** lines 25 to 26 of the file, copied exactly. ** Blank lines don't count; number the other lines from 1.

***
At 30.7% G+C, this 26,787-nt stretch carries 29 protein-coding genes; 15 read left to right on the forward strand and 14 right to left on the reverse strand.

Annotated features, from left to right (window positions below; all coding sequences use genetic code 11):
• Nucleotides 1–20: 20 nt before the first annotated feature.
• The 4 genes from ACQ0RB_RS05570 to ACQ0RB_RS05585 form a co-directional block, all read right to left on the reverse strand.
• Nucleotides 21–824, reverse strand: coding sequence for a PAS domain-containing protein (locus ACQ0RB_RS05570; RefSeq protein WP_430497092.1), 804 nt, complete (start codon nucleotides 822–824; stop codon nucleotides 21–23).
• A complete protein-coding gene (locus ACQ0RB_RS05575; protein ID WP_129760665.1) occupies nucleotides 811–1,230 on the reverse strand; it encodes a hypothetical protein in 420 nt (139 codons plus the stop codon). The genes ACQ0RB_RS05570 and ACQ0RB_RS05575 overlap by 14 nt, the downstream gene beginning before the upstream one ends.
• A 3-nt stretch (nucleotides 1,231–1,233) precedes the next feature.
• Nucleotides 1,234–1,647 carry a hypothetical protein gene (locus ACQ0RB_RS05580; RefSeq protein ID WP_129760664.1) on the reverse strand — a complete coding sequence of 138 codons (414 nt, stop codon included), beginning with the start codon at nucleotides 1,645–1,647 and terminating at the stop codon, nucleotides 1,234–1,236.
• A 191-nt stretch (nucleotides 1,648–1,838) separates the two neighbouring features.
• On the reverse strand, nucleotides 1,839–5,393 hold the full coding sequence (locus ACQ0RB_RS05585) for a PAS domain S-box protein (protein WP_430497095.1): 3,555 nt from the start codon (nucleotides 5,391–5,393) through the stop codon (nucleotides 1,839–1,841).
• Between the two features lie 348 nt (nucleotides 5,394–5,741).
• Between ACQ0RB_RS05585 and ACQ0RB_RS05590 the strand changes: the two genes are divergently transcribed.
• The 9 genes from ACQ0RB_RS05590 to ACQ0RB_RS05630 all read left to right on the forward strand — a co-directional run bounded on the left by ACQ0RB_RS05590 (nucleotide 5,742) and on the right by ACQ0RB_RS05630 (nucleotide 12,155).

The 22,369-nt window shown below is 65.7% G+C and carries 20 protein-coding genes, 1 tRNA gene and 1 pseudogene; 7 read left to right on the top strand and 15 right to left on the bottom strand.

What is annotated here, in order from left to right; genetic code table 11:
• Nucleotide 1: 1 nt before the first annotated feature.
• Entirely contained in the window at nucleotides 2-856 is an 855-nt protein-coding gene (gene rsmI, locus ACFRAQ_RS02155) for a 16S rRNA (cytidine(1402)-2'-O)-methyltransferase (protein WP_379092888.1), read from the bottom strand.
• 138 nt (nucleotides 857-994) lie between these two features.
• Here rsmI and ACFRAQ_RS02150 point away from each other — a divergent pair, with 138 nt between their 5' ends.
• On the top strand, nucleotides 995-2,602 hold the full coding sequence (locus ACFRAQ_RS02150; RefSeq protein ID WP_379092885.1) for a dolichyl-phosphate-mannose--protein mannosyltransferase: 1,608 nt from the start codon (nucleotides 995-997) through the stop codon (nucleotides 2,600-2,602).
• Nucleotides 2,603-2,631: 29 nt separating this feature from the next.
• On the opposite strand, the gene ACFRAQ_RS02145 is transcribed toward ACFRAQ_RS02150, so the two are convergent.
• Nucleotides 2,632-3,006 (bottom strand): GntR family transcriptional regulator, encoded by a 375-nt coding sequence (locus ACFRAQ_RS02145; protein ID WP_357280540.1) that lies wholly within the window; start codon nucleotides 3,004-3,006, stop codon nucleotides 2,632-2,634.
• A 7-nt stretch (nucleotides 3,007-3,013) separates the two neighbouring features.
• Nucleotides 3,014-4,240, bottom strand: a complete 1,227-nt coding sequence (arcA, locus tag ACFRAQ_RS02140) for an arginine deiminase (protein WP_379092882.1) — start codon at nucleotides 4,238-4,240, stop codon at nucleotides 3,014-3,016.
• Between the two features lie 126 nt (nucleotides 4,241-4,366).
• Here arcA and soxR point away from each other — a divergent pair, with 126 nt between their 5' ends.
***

• Nucleotides 3,014-4,240, bottom strand: a complete 1,227-nt coding sequence (arcA, locus tag ACFRAQ_RS02140) for an arginine deiminase (protein WP_379092882.1) — start codon at nucleotides 4,238-4,240, stop codon at nucleotides 3,014-3,016.
• Between the two features lie 126 nt (nucleotides 4,241-4,366).